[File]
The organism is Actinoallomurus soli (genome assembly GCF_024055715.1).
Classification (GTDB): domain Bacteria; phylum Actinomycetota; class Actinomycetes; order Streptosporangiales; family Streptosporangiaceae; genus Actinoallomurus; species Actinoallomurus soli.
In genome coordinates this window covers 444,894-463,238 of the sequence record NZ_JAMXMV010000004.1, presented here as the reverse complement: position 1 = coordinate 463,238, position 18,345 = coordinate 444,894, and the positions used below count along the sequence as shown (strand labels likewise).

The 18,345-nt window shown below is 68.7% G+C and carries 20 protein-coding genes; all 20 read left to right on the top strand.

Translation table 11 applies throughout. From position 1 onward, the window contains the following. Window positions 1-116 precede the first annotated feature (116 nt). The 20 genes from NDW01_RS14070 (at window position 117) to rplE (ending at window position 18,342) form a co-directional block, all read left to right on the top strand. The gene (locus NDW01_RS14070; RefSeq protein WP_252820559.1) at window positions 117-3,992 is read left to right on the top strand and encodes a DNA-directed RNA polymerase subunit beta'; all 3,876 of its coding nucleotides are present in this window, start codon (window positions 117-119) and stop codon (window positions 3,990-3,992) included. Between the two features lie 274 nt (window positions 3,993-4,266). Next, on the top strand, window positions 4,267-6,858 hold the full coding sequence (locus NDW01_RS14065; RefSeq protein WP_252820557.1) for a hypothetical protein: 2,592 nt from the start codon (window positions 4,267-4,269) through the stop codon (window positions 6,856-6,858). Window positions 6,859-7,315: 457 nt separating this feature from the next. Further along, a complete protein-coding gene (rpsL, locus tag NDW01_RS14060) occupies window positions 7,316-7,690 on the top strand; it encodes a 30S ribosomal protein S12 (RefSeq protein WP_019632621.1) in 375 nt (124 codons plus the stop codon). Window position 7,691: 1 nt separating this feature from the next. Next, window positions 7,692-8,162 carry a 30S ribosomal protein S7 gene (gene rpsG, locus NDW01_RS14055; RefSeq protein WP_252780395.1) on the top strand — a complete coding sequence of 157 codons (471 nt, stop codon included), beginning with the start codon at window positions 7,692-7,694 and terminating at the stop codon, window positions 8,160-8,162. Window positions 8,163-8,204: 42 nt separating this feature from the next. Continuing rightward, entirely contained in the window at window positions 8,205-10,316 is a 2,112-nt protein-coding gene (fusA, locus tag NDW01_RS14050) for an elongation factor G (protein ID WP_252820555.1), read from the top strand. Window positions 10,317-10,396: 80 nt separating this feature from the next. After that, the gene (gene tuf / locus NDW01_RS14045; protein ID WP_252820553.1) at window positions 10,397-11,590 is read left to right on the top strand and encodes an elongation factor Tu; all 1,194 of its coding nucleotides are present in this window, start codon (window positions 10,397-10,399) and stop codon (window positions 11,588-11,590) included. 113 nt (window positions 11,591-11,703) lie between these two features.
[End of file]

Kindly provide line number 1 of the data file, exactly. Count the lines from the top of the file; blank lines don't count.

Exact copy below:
The organism is Actinoallomurus soli (genome assembly GCF_024055715.1).